T: Personally, I have some limited experience in practice and I am not sure that I will return to it. This seems like something a lot of people struggle with. Referring back to your question, of whether a social practice can exist in a capitalist, neo-liberal society. Maybe I could point to a couple of examples of ways that architects can use their social standing or position in society that is beneficial. For instance, I don't know if you are familiar with ADPSR, Architects, Designers, Planners for Social Responsibility.
M: No I am not.
T: For several years they have been running a campaign to get firms to boycott prison design. They use a human rights framework which has it's limitations but also strengths. They have narrowed down their campaign to specifically abolishing the design of solitary confinement units and execution chambers (the fact that we have to discuss designing execution chambers is in itself bizarre to me but that is the reality here in the United States).
They have gotten a lot of media attention by using the AIA’s (American Institute of Architects) code of conduct as a way to argue that architects shouldn't do projects that violate basic human rights, and according to international standards solitary confinement for 15 days or more is considered a form of torture. They are using international legal language as a way to advocate their agenda within the professional body. They get media attention by using the architect’s "hat" as a way to talk about the prison industrial complex. They have been using those means to get the message out even if it is softened by only thinking about the worst of the worst when it comes to design crimes. So that's one way of thinking about advocacy or campaigning using whatever credibility architects might have.
M: ....So consolidating frameworks that already exist and using a human rights framework as an ethical guide for professional practise. I want to now talk about the prison typology. I recently read an article that referred to the architect’s obsession with Bentham's Panopticon.
The Panopticon, a type of prison typology places the prisoner under constant surveillance by having the guard tower as a focal centre and orienting the cells around it. To be frank, I think architects have an obsession over how well it works - a certain fetish for efficient design and order. To add to this I remember reading a quote from Mies Van De Rohe who is generally considered a master architect, where he says "I am not a world improver, never was, never wanted to be. I am an architect, only interested in building." In contrast you have architect Teddy Cruz who says, " The politics of neutrality has rendered architecture a pure decoration of very unjust policies."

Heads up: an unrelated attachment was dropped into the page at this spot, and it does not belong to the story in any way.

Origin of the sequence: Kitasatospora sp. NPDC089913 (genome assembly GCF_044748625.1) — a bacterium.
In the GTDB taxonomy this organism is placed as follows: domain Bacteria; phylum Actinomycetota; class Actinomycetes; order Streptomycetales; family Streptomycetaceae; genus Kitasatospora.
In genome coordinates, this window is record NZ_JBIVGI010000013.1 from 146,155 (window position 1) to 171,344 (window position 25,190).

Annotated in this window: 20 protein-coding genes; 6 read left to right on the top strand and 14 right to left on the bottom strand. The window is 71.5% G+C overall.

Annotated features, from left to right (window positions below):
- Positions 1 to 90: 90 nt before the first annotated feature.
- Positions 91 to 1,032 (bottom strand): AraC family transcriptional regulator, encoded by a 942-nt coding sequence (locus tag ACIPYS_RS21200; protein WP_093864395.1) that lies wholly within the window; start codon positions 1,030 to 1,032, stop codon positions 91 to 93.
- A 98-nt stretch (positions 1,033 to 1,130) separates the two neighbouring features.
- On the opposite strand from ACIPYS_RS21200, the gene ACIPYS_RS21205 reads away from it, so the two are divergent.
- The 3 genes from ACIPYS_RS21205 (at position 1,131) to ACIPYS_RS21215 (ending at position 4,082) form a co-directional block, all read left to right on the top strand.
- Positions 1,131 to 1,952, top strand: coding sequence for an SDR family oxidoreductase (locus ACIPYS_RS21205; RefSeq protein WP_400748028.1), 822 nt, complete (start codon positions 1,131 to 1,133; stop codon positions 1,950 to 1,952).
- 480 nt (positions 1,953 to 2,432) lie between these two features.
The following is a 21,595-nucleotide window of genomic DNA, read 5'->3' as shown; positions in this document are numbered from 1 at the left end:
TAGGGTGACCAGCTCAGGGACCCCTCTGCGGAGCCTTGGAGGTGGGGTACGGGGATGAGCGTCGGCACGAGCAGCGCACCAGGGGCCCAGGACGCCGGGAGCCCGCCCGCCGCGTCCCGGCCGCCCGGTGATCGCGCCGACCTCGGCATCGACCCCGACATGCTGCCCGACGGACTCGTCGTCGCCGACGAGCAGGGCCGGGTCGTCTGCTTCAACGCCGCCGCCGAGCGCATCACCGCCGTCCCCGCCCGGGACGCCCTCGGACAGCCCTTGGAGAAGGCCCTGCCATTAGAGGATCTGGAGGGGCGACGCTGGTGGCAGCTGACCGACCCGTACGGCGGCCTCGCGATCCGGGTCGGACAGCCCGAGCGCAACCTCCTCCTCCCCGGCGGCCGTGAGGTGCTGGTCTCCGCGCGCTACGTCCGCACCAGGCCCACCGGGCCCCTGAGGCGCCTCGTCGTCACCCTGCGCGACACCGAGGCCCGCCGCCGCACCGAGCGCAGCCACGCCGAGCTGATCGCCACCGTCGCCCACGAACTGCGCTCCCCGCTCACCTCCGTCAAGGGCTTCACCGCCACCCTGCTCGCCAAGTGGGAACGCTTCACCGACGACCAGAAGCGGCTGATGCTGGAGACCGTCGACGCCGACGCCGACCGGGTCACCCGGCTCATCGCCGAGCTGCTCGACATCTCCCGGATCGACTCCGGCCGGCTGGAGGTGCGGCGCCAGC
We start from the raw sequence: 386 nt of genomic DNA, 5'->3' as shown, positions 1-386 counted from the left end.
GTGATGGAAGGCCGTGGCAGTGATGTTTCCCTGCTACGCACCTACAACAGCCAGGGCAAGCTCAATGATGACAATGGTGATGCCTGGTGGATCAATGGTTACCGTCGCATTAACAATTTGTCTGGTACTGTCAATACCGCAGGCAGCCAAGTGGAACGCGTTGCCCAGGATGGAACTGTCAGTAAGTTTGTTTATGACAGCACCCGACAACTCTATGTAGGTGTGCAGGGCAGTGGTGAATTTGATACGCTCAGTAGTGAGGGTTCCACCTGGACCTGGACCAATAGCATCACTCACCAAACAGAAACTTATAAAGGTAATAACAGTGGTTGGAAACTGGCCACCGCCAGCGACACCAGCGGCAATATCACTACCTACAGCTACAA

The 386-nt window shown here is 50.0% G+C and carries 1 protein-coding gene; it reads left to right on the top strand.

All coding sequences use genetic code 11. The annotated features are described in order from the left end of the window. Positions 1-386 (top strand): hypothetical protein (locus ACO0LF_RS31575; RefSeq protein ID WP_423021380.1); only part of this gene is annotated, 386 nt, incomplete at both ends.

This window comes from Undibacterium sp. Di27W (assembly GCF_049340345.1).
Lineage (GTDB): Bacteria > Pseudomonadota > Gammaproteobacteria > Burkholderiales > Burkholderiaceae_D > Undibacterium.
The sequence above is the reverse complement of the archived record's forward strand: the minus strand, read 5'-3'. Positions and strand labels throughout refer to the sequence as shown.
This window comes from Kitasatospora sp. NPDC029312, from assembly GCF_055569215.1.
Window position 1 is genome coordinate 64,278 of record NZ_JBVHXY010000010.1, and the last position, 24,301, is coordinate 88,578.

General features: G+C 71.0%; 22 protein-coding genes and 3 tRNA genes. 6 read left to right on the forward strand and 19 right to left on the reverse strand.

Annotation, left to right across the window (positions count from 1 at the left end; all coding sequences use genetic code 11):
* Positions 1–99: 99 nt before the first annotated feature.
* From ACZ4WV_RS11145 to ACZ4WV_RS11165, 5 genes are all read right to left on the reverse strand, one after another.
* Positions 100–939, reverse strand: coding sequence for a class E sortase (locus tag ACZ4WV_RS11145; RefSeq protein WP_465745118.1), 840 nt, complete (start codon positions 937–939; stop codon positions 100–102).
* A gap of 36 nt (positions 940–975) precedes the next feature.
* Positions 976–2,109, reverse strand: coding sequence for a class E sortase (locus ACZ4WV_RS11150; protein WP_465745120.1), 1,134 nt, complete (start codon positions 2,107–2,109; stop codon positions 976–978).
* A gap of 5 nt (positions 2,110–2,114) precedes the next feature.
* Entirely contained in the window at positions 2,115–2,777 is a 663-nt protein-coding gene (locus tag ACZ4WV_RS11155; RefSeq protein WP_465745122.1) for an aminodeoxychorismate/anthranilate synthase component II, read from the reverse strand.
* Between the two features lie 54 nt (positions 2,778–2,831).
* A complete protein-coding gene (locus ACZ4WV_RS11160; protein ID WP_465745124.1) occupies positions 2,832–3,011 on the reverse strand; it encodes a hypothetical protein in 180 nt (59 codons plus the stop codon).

To me these quotes raise a long-standing issue, which is whether architecture can be purely design without any surrounding politics.
T: I am familiar with the Panopticon, it's an often-used example of the idea of self-discipline that is a consequence of the form – the idea that constant surveillance makes prisoners practise self-discipline and this will prevent certain “undesirable” behaviours. The idea of the Panopticon is no longer particular to a prison typology anymore, we all are subject to mass surveillance (differentially, of course) – the carceral logic that has always been experienced by many, including poor, migrant, and racialised communities has just intensified. Therefore the idea of the Panopticon as this totalitarian form is pervasive everywhere, its beyond the building, beyond the walls.
The Panopticon as this totalitarian form is pervasive everywhere, its beyond the building..
On the notion of efficient design, this is something that I've considered by looking at different design standards. Whilst writing the book I started looking at everything I could get my hands on from prison design standards to using references from the immigration and customs enforcement facilities here in the U.S and also international recommendations from organizations such as the Red Cross. These standards try to quantify the idea of a “humane” or a minimal “habitable space,” so for instance the International Red Cross said that 2 sqm floor area and 3.5 cubic metres of airspace is what a prisoner needs to live. So I started questioning the logic of this kind of "efficient" design that defines human life and needs in terms of the minimum material, minimum cost, minimum air, and so on.
Generally when architects try to create a normative design standard they think of ways to create better conditions for as many as people possible, from this premise they try to design things such as social housing. So ideally a minimum efficient design would create the best possible conditions for everyone. But then what happens is, and this is something that Eyal Weizman wrote about, is usually to design according to the least of all possible evils. So these standards and efficiencies do not challenge nor prevent violence but instead they are used to moderate violence, to “minimize” violence to an acceptable level. My position on this is that as architects and activists, we can't just minimize violence, nor can we reform what is inherently violent.
A minimum efficient design should create the best possible conditions for everyone but what usually happens is to create the least of all possible evils.